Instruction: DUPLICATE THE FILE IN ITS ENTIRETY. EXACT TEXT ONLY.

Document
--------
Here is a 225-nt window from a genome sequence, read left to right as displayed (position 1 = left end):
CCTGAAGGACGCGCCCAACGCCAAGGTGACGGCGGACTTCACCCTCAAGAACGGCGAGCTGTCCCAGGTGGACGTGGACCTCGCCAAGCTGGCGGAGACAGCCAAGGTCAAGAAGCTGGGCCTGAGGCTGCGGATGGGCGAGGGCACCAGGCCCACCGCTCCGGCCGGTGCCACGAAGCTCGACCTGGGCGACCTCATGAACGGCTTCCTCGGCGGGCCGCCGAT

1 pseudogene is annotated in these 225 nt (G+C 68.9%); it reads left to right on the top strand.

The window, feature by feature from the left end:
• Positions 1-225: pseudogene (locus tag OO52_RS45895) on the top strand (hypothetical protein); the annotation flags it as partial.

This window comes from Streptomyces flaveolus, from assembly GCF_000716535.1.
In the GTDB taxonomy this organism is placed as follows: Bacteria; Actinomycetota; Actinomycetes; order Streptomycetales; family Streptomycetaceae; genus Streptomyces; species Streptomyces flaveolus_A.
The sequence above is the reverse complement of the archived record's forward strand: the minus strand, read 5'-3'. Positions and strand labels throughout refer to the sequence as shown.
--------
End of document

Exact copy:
Here is a 225-nt window from a genome sequence, read left to right as displayed (position 1 = left end):
CCTGAAGGACGCGCCCAACGCCAAGGTGACGGCGGACTTCACCCTCAAGAACGGCGAGCTGTCCCAGGTGGACGTGGACCTCGCCAAGCTGGCGGAGACAGCCAAGGTCAAGAAGCTGGGCCTGAGGCTGCGGATGGGCGAGGGCACCAGGCCCACCGCTCCGGCCGGTGCCACGAAGCTCGACCTGGGCGACCTCATGAACGGCTTCCTCGGCGGGCCGCCGAT

1 pseudogene is annotated in these 225 nt (G+C 68.9%); it reads left to right on the top strand.

The window, feature by feature from the left end:
• Positions 1-225: pseudogene (locus tag OO52_RS45895) on the top strand (hypothetical protein); the annotation flags it as partial.

This window comes from Streptomyces flaveolus, from assembly GCF_000716535.1.
In the GTDB taxonomy this organism is placed as follows: Bacteria; Actinomycetota; Actinomycetes; order Streptomycetales; family Streptomycetaceae; genus Streptomyces; species Streptomyces flaveolus_A.
The sequence above is the reverse complement of the archived record's forward strand: the minus strand, read 5'-3'. Positions and strand labels throughout refer to the sequence as shown.